Saturday, November 03, 2007

Chemical Communication

Millions of kids everyday echo a sentiment which I can't recall ever having uttered during my 16 years in the American educational system. In regards to science, history and math classes in particular, you hear kids talk about how they can't understand why they're studying something that they will almost certainly never use. It's the constant struggle of teachers to convince their pupils that learning is about broadening their minds and expanding their ability to think analytically. To some extent, I bought into this idea and I always believed that it was more interesting to know more than what I immediately perceived with my limited senses. I was probably just too unpopular to occupy my thoughts otherwise but studying all the stuff which didn't directly apply to daily life was interesting to me and made me feel like life was more than my boring and often miserable rural existence.

One of the classes which I didn't like though was chemistry. It wasn't that I lacked an interest in chemistry itself but rather that I hated the teacher because he was none too fond of me. This became crystal clear when I was sick for about a week and returned to find a test on that very day of my return which I couldn't possibly have prepared for (because I hadn't been there when it was announced). As this jerk of a teacher passed out the tests, I told him I couldn't take it because I hadn't had time to prepare. He told me I had to anyway but I refused because it simply wasn't fair to spring a test on me like that. Rather than allow me to take the test later, he simply failed me.

Given the injustice of what had happened, and the fact that I was a straight "A" student up to that point, I told my mother and she complained bitterly to the principal. I never did take the test but the teacher gave me a "C" and my grade averaged out to a "B" for the semester. It was still unfair, but I guess he got to play his power game with a student he didn't like and come out with a draw rather than a loss. I didn't get the grade I would have gotten if I'd have had a chance to take the test under fair conditions but he also wasn't allowed to unfairly fail me.

To this day, I'm not sure why he disliked me so much. I wasn't some disruptive little snot nor an insufferable know-it-all. The only thing that ever occurred to me was that he was absolutely enthralled with my best friend at the time and I wonder if he had some warped sort of jealousy going on because she hung out with me so much. To this day, I think he had some sort of pervy lust for her. He certainly seemed to put her on a pedestal in classes all the time and pay a lot of undue attention to every experiment she did. I guess some lecherous old deviants had to have been the inspiration for Lolita.

At any rate, despite all the unpleasantness I endured from that mean-spirited bastard, I did study hard and enjoy the concepts behind chemistry. I'm guessing I'd have gotten a lot more out of it if my teacher had been less petty and neurotic, but one thing I did get out of it was a decent memory of the periodic table of the elements from having had to memorize it. While I can't say that I remember it all now, I do remember the more common elements. Strangely enough, this has actually come in handy from time to time during my English teaching in Japan.

While I've never been in a chemistry lesson in a Japanese school, my experiences lead me to believe they also have to study the periodic table with the same abbreviations in roman letters rather than with Japanese characters. On several occasions, including one this past evening, I've been able to explain an element to a student using its abbreviation on the periodic table. In the past, sodium and iron have come in handy and this evening I dug way back in my memory to remember that lead is Pb so I could help a student understand that "lead" was Pb and not the verb "lead" (as in acting as a leader).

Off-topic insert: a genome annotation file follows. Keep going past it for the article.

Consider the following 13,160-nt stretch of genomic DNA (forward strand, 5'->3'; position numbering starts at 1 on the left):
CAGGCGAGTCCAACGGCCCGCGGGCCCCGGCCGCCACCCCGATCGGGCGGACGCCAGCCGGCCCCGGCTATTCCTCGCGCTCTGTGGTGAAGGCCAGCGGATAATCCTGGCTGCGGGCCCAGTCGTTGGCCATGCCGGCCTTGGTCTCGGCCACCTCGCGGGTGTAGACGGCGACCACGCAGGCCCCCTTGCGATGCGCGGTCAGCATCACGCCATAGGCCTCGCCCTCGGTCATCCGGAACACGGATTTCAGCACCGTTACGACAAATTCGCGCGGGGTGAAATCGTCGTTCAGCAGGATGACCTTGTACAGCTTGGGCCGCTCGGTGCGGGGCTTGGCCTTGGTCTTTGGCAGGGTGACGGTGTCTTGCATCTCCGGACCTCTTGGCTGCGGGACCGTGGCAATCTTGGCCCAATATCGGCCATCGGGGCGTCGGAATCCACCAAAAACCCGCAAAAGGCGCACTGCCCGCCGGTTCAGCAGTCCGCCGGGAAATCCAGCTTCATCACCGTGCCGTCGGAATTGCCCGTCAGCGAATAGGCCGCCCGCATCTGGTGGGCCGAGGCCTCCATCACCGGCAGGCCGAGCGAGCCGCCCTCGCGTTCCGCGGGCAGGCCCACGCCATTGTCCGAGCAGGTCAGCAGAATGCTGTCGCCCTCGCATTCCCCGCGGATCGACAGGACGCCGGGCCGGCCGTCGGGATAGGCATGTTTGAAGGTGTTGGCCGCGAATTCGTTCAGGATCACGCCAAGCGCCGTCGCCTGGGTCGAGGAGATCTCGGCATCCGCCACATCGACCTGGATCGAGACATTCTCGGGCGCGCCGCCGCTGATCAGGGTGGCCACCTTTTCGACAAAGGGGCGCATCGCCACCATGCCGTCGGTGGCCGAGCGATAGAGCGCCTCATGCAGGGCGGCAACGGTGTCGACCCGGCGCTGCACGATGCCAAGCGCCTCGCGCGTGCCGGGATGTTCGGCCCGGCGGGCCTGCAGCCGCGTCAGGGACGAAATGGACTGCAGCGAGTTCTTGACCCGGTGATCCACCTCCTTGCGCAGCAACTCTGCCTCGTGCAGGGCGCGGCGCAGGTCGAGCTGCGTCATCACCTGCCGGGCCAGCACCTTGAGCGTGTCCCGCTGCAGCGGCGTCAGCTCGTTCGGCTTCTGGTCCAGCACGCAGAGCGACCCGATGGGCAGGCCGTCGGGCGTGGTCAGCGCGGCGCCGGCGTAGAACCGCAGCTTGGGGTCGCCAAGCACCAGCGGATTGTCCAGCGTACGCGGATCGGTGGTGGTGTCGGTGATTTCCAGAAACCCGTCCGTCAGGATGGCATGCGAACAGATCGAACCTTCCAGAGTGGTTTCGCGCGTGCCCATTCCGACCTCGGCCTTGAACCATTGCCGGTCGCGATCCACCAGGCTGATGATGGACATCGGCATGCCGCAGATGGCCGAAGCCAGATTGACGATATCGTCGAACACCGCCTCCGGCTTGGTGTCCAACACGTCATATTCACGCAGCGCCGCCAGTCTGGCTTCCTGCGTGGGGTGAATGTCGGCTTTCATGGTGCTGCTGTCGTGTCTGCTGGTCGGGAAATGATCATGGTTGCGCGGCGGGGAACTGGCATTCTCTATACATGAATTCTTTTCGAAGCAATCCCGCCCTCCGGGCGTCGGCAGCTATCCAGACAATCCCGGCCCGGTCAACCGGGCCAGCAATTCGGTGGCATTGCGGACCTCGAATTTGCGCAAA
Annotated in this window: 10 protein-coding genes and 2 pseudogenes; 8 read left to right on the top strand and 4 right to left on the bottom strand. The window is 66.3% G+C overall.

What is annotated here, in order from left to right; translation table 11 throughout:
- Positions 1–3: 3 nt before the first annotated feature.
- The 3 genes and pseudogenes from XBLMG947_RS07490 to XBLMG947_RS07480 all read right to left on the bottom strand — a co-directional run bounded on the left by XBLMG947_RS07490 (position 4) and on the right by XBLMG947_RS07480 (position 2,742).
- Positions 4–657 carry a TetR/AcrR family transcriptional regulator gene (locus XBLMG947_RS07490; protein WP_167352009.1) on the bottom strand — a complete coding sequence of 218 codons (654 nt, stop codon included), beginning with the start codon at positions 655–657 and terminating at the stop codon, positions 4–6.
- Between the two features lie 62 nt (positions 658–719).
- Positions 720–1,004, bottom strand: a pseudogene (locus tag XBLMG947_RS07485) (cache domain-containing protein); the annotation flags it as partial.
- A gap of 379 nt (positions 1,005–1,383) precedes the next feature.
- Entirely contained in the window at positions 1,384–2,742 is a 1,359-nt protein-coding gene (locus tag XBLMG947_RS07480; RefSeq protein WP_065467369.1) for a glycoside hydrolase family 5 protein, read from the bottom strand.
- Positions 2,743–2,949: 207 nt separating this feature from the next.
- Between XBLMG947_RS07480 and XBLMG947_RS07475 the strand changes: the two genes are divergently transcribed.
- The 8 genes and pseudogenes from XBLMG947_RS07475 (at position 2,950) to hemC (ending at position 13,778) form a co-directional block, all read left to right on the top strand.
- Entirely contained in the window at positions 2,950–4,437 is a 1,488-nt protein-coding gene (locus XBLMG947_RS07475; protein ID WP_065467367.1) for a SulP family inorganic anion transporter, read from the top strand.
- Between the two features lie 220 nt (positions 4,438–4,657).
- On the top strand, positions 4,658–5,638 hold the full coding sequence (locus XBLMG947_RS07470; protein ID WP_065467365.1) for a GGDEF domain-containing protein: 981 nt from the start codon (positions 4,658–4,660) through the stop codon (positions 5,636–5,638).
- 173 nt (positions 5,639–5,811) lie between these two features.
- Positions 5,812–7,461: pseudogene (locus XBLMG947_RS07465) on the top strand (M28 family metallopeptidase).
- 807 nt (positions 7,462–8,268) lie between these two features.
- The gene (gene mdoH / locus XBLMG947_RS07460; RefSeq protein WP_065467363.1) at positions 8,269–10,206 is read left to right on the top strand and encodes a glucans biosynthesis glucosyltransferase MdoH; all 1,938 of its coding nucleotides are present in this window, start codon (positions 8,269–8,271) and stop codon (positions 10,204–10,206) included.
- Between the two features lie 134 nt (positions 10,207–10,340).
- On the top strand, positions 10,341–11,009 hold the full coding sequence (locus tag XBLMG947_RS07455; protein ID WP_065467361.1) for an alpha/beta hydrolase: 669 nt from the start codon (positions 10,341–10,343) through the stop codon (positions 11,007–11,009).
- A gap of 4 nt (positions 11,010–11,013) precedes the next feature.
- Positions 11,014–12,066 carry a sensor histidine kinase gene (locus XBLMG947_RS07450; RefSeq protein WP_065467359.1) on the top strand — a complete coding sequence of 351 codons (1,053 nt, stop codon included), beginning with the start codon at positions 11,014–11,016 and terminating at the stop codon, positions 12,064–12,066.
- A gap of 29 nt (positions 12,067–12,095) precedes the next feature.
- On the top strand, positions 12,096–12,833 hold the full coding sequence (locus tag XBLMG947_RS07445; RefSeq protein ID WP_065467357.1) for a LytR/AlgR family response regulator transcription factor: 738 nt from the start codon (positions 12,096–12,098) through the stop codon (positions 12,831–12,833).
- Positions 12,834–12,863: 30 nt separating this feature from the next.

While I realize that not many people are going to grow up and become English teachers in foreign countries where they may find the ability to convey ideas through universally-understood abbreviations helpful, my situation does show that you never know when something that seems esoteric at the time you learn it may actually prove useful. I've certainly found that all the sentence diagramming that was done in my English classes has been paying off.


Miko said...

I was not wildly popular in high school, either. Although, that may have something to do with the fact that I rarely bothered to show up.

Hey, the other day a student had to leave my lesson early because of feeling ill. She told me in Japanese that she suffers from chronic anaemia, so I decided to explain "iron deficiency" to the rest of the students. Now, I knew that if I wrote the actual word "iron" on the board it would only confuse them. So guess what I wrote instead! And they all got it.

You just never know when it will come in handy, eh?

Shari said...

Cute new avatar there. :-)

Iron was one of the two I've used before (on more than one occasion). Sodium was the other.

It's kind of cool that science is an international language.

Helen said...

Count me in on the Chemistry coming in useful over here too. It's not so much for my classes as it is in conversations with my husband!

My first high school Chem teacher was great..., but my last one was totally ineffective. A classmate and I once kept track and he said "Okay" about 130 times in 15 minutes. I didn't learn very much from him...l failed the course, but got my credits for graduation. (I retook Chem 30 at my university and passed it.)

My uni was a liberal arts college, and although I didn't always enjoy the courses I had to take, I've found them very useful in retrospect. Education is never wasted...I think!